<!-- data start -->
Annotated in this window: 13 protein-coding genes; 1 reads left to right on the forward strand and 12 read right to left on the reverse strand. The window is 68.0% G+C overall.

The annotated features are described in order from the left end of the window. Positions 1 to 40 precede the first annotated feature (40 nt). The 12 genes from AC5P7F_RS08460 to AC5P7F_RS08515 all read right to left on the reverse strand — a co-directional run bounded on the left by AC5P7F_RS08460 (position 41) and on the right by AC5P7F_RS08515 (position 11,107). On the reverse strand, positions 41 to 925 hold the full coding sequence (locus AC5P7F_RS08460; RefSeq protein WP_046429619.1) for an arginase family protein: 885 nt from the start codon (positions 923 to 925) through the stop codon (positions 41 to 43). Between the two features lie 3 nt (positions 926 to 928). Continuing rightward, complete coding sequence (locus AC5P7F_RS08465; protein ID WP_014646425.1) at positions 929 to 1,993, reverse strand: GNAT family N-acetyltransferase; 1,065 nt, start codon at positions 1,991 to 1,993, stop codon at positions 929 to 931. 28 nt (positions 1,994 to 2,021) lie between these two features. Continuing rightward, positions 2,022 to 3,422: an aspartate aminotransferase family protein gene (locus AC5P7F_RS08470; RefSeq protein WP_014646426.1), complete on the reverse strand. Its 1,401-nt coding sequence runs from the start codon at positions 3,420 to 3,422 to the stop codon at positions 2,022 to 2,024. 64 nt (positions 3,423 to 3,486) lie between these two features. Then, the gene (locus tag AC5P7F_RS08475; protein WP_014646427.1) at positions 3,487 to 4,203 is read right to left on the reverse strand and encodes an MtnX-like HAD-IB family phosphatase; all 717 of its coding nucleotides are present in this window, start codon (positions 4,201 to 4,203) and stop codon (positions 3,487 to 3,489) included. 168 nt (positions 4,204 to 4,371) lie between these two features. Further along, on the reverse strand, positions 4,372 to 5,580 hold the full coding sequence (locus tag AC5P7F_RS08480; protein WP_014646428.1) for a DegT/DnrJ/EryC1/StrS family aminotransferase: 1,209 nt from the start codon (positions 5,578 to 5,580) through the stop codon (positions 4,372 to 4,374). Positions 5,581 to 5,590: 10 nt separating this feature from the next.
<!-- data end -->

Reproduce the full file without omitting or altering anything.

Annotated in this window: 13 protein-coding genes; 1 reads left to right on the forward strand and 12 read right to left on the reverse strand. The window is 68.0% G+C overall.

The annotated features are described in order from the left end of the window. Positions 1 to 40 precede the first annotated feature (40 nt). The 12 genes from AC5P7F_RS08460 to AC5P7F_RS08515 all read right to left on the reverse strand — a co-directional run bounded on the left by AC5P7F_RS08460 (position 41) and on the right by AC5P7F_RS08515 (position 11,107). On the reverse strand, positions 41 to 925 hold the full coding sequence (locus AC5P7F_RS08460; RefSeq protein WP_046429619.1) for an arginase family protein: 885 nt from the start codon (positions 923 to 925) through the stop codon (positions 41 to 43). Between the two features lie 3 nt (positions 926 to 928). Continuing rightward, complete coding sequence (locus AC5P7F_RS08465; protein ID WP_014646425.1) at positions 929 to 1,993, reverse strand: GNAT family N-acetyltransferase; 1,065 nt, start codon at positions 1,991 to 1,993, stop codon at positions 929 to 931. 28 nt (positions 1,994 to 2,021) lie between these two features. Continuing rightward, positions 2,022 to 3,422: an aspartate aminotransferase family protein gene (locus AC5P7F_RS08470; RefSeq protein WP_014646426.1), complete on the reverse strand. Its 1,401-nt coding sequence runs from the start codon at positions 3,420 to 3,422 to the stop codon at positions 2,022 to 2,024. 64 nt (positions 3,423 to 3,486) lie between these two features. Then, the gene (locus tag AC5P7F_RS08475; protein WP_014646427.1) at positions 3,487 to 4,203 is read right to left on the reverse strand and encodes an MtnX-like HAD-IB family phosphatase; all 717 of its coding nucleotides are present in this window, start codon (positions 4,201 to 4,203) and stop codon (positions 3,487 to 3,489) included. 168 nt (positions 4,204 to 4,371) lie between these two features. Further along, on the reverse strand, positions 4,372 to 5,580 hold the full coding sequence (locus tag AC5P7F_RS08480; protein WP_014646428.1) for a DegT/DnrJ/EryC1/StrS family aminotransferase: 1,209 nt from the start codon (positions 5,578 to 5,580) through the stop codon (positions 4,372 to 4,374). Positions 5,581 to 5,590: 10 nt separating this feature from the next.